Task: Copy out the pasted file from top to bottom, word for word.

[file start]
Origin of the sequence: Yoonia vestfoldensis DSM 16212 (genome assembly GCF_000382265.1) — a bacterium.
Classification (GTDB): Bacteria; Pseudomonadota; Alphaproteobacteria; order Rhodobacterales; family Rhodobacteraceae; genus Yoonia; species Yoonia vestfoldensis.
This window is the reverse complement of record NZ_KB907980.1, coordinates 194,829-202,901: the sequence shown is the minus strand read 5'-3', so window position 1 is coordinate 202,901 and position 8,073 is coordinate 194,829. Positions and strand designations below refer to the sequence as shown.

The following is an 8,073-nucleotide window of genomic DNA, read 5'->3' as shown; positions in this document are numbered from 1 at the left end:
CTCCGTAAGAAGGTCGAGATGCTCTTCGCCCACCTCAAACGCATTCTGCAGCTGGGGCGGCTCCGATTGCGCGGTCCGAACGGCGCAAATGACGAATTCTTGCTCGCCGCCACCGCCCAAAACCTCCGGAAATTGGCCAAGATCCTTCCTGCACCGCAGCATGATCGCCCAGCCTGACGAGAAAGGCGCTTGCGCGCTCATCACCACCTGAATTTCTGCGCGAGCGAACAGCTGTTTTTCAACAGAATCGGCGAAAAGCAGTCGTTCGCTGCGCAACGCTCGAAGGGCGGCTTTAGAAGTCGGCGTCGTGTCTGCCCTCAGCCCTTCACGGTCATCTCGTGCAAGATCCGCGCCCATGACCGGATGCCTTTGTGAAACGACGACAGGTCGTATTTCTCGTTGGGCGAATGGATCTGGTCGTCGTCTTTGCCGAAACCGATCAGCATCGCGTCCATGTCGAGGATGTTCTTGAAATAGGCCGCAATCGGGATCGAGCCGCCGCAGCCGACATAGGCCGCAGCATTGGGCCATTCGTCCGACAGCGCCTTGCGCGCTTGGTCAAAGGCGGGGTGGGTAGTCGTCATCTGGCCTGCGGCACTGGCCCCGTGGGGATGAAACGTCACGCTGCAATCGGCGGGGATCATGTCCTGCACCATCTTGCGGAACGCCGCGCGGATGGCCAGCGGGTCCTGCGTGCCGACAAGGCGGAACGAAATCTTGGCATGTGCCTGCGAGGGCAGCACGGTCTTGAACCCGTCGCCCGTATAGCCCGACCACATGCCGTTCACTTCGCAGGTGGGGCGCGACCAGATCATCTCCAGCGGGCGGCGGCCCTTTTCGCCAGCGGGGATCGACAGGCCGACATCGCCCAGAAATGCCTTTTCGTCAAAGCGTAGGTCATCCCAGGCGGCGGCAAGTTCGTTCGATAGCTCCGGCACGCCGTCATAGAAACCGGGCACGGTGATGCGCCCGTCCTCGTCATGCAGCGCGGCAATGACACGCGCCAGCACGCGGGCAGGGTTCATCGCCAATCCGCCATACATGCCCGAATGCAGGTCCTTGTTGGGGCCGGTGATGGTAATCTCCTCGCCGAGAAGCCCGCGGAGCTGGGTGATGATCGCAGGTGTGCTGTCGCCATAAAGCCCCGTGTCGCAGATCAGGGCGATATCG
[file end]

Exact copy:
Origin of the sequence: Yoonia vestfoldensis DSM 16212 (genome assembly GCF_000382265.1) — a bacterium.
Classification (GTDB): Bacteria; Pseudomonadota; Alphaproteobacteria; order Rhodobacterales; family Rhodobacteraceae; genus Yoonia; species Yoonia vestfoldensis.
This window is the reverse complement of record NZ_KB907980.1, coordinates 194,829-202,901: the sequence shown is the minus strand read 5'-3', so window position 1 is coordinate 202,901 and position 8,073 is coordinate 194,829. Positions and strand designations below refer to the sequence as shown.

The following is an 8,073-nucleotide window of genomic DNA, read 5'->3' as shown; positions in this document are numbered from 1 at the left end:
CTCCGTAAGAAGGTCGAGATGCTCTTCGCCCACCTCAAACGCATTCTGCAGCTGGGGCGGCTCCGATTGCGCGGTCCGAACGGCGCAAATGACGAATTCTTGCTCGCCGCCACCGCCCAAAACCTCCGGAAATTGGCCAAGATCCTTCCTGCACCGCAGCATGATCGCCCAGCCTGACGAGAAAGGCGCTTGCGCGCTCATCACCACCTGAATTTCTGCGCGAGCGAACAGCTGTTTTTCAACAGAATCGGCGAAAAGCAGTCGTTCGCTGCGCAACGCTCGAAGGGCGGCTTTAGAAGTCGGCGTCGTGTCTGCCCTCAGCCCTTCACGGTCATCTCGTGCAAGATCCGCGCCCATGACCGGATGCCTTTGTGAAACGACGACAGGTCGTATTTCTCGTTGGGCGAATGGATCTGGTCGTCGTCTTTGCCGAAACCGATCAGCATCGCGTCCATGTCGAGGATGTTCTTGAAATAGGCCGCAATCGGGATCGAGCCGCCGCAGCCGACATAGGCCGCAGCATTGGGCCATTCGTCCGACAGCGCCTTGCGCGCTTGGTCAAAGGCGGGGTGGGTAGTCGTCATCTGGCCTGCGGCACTGGCCCCGTGGGGATGAAACGTCACGCTGCAATCGGCGGGGATCATGTCCTGCACCATCTTGCGGAACGCCGCGCGGATGGCCAGCGGGTCCTGCGTGCCGACAAGGCGGAACGAAATCTTGGCATGTGCCTGCGAGGGCAGCACGGTCTTGAACCCGTCGCCCGTATAGCCCGACCACATGCCGTTCACTTCGCAGGTGGGGCGCGACCAGATCATCTCCAGCGGGCGGCGGCCCTTTTCGCCAGCGGGGATCGACAGGCCGACATCGCCCAGAAATGCCTTTTCGTCAAAGCGTAGGTCATCCCAGGCGGCGGCAAGTTCGTTCGATAGCTCCGGCACGCCGTCATAGAAACCGGGCACGGTGATGCGCCCGTCCTCGTCATGCAGCGCGGCAATGACACGCGCCAGCACGCGGGCAGGGTTCATCGCCAATCCGCCATACATGCCCGAATGCAGGTCCTTGTTGGGGCCGGTGATGGTAATCTCCTCGCCGAGAAGCCCGCGGAGCTGGGTGATGATCGCAGGTGTGCTGTCGCCATAAAGCCCCGTGTCGCAGATCAGGGCGATATCG